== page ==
Pam,thanks for putting in a good word for short sales. Your points are excellent. In the Kohala Coast condo market buyers have the expectation that a resale is a turnkey furnished property and are surprised that they have to budget for repairs and furnishing if they buy a foreclosure. The right short sale can be a good alternative for the patient buyer.

Could you post a list of questions to ask the listing agent to determine whether or not a short sale you or your client has interest in is a good candidate for a successful close?
Aloha
Beth

Susanna Kunkel

September 30, 2009

Aloha Pam & Beth,
Great post, and good question, Beth. As a short sale specialist, I find the real questions I need to know when representing a buyer have more to do with the listing agent’s experience and expertise in doing short sales. As part of the National CDPE (Certified Distressed Property Experts) network, I have access to national online forums, monthly conference calls, updated resources and forms, etc. that show me there is no “bad” lender, but we have bad experiences with lenders. It’s too easy to say that a particular lender is non-negotiable, when it may have been just one bad experience.

I get questions from buyers’ agents about the amount of the loan, etc. That isn’t really as relevant as the market value of the property, as can be proven to the lien holders. I’d suggest asking the listing agent how many short sales they’ve closed, and what special training, if any, they have in short sale negotiations. That is much more likely to help you navigate through the process on behalf of your buyer.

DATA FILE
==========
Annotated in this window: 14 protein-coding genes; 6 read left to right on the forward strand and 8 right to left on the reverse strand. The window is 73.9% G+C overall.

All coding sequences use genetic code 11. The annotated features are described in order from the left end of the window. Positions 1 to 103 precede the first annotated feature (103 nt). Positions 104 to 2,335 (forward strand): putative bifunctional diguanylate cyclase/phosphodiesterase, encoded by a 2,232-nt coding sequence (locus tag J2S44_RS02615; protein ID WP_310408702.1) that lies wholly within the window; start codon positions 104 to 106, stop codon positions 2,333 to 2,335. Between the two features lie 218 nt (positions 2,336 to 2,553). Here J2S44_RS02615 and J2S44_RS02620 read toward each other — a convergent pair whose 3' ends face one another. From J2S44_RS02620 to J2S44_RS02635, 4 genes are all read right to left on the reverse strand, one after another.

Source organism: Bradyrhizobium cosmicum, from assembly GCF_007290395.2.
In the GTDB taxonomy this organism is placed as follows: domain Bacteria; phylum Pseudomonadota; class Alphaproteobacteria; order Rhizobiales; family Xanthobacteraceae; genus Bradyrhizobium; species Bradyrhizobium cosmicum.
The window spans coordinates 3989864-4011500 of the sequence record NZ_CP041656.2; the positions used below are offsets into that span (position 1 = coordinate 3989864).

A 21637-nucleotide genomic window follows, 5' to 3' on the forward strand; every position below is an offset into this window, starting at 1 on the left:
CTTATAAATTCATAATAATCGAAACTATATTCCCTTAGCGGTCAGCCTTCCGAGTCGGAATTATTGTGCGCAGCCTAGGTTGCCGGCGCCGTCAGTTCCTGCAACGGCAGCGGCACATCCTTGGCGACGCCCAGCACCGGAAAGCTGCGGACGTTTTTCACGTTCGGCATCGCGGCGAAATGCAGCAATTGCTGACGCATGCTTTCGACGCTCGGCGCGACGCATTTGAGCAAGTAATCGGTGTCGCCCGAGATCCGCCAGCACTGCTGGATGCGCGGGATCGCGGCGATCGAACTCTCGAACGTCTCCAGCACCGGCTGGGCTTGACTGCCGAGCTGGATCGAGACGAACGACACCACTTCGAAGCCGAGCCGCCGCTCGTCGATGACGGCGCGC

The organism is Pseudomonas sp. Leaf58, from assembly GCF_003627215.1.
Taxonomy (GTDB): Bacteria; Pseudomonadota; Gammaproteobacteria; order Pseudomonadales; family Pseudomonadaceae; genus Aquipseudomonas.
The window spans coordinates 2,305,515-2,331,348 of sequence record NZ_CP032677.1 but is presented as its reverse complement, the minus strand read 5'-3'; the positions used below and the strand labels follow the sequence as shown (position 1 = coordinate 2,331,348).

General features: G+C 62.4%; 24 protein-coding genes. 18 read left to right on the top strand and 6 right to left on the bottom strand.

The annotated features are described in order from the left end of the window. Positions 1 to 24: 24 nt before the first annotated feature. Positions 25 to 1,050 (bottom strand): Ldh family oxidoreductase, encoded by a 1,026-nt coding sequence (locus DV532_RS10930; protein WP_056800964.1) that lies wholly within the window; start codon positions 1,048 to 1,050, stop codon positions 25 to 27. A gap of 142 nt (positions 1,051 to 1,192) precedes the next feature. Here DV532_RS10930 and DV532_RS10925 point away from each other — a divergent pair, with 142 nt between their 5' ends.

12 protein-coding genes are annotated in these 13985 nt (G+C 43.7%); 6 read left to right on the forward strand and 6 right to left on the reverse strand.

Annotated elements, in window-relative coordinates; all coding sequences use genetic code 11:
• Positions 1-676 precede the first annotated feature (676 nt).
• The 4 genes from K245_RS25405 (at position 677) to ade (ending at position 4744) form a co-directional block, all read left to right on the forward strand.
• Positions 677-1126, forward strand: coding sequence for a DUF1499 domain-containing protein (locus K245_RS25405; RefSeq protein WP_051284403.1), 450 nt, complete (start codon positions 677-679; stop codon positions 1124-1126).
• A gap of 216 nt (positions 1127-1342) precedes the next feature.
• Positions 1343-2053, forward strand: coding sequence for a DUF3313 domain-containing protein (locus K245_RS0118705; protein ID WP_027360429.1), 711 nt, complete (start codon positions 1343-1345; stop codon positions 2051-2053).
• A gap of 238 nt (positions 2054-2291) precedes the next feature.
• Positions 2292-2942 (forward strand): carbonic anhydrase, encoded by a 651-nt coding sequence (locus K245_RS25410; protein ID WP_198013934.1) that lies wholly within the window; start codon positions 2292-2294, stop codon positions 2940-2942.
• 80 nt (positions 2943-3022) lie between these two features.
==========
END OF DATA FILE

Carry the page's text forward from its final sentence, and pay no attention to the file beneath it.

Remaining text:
If the listing agent is inexperienced with short sales, then you can add information to your offer that will help the “short sale package” be expedited, and increase it’s probability of being accepted.

Anywayz, that’s my $.02 from Kauai 🙂
Hope it helps…
Aloha,
Susanna

Susanna Kunkel

September 30, 2009

Aloha Pam & Beth,
Great post, and good question, Beth. As a short sale specialist, I find the real questions I need to know when representing a buyer have more to do with the listing agent’s experience and expertise in doing short sales. As part of the National CDPE (Certified Distressed Property Experts) network, I have access to national online forums, monthly conference calls, updated resources and forms, etc. that show me there is no “bad” lender, but we have bad experiences with lenders. It’s too easy to say that a particular lender is non-negotiable, when it may have been just one bad experience.

I get questions from buyers’ agents about the amount of the loan, etc. That isn’t really as relevant as the market value of the property, as can be proven to the lien holders. I’d suggest asking the listing agent how many short sales they’ve closed, and what special training, if any, they have in short sale negotiations. That is much more likely to help you navigate through the process on behalf of your buyer.

If the listing agent is inexperienced with short sales, then you can add information to your offer that will help the “short sale package” be expedited, and increase it’s probability of being accepted.

Anywayz, that’s my $.02 from Kauai 🙂
Hope it helps…
Aloha,
Susanna